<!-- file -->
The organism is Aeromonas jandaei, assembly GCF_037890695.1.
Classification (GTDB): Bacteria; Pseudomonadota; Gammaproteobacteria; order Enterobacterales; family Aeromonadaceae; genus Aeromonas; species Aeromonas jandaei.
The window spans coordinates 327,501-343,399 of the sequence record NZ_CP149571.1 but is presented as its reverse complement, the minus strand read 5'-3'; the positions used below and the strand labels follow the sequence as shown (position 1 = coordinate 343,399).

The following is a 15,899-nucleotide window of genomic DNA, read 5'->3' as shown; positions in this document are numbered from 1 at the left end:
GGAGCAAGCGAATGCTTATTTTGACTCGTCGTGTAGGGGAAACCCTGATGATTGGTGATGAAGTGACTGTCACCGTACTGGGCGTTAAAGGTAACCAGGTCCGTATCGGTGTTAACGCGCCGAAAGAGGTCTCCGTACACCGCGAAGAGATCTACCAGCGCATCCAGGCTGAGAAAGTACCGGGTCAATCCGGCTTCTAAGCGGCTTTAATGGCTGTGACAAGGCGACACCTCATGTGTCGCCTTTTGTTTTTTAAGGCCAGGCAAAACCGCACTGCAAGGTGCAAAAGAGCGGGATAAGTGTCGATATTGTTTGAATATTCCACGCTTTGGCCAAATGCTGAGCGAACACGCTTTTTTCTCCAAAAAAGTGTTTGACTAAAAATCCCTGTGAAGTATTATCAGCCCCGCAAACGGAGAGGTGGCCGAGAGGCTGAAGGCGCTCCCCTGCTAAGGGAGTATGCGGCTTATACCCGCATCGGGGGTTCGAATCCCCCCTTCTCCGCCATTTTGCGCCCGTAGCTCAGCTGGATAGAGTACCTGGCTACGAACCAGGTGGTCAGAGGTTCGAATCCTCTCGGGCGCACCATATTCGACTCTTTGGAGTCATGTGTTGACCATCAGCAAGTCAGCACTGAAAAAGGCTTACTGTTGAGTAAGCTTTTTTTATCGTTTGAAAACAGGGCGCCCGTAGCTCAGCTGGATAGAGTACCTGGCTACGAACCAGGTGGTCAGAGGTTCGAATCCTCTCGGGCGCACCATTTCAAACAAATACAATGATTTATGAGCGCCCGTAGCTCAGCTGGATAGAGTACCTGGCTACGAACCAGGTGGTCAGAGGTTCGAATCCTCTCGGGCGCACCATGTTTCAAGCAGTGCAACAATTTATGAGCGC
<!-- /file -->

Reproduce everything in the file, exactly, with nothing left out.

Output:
The organism is Aeromonas jandaei, assembly GCF_037890695.1.
Classification (GTDB): Bacteria; Pseudomonadota; Gammaproteobacteria; order Enterobacterales; family Aeromonadaceae; genus Aeromonas; species Aeromonas jandaei.
The window spans coordinates 327,501-343,399 of the sequence record NZ_CP149571.1 but is presented as its reverse complement, the minus strand read 5'-3'; the positions used below and the strand labels follow the sequence as shown (position 1 = coordinate 343,399).

The following is a 15,899-nucleotide window of genomic DNA, read 5'->3' as shown; positions in this document are numbered from 1 at the left end:
GGAGCAAGCGAATGCTTATTTTGACTCGTCGTGTAGGGGAAACCCTGATGATTGGTGATGAAGTGACTGTCACCGTACTGGGCGTTAAAGGTAACCAGGTCCGTATCGGTGTTAACGCGCCGAAAGAGGTCTCCGTACACCGCGAAGAGATCTACCAGCGCATCCAGGCTGAGAAAGTACCGGGTCAATCCGGCTTCTAAGCGGCTTTAATGGCTGTGACAAGGCGACACCTCATGTGTCGCCTTTTGTTTTTTAAGGCCAGGCAAAACCGCACTGCAAGGTGCAAAAGAGCGGGATAAGTGTCGATATTGTTTGAATATTCCACGCTTTGGCCAAATGCTGAGCGAACACGCTTTTTTCTCCAAAAAAGTGTTTGACTAAAAATCCCTGTGAAGTATTATCAGCCCCGCAAACGGAGAGGTGGCCGAGAGGCTGAAGGCGCTCCCCTGCTAAGGGAGTATGCGGCTTATACCCGCATCGGGGGTTCGAATCCCCCCTTCTCCGCCATTTTGCGCCCGTAGCTCAGCTGGATAGAGTACCTGGCTACGAACCAGGTGGTCAGAGGTTCGAATCCTCTCGGGCGCACCATATTCGACTCTTTGGAGTCATGTGTTGACCATCAGCAAGTCAGCACTGAAAAAGGCTTACTGTTGAGTAAGCTTTTTTTATCGTTTGAAAACAGGGCGCCCGTAGCTCAGCTGGATAGAGTACCTGGCTACGAACCAGGTGGTCAGAGGTTCGAATCCTCTCGGGCGCACCATTTCAAACAAATACAATGATTTATGAGCGCCCGTAGCTCAGCTGGATAGAGTACCTGGCTACGAACCAGGTGGTCAGAGGTTCGAATCCTCTCGGGCGCACCATGTTTCAAGCAGTGCAACAATTTATGAGCGC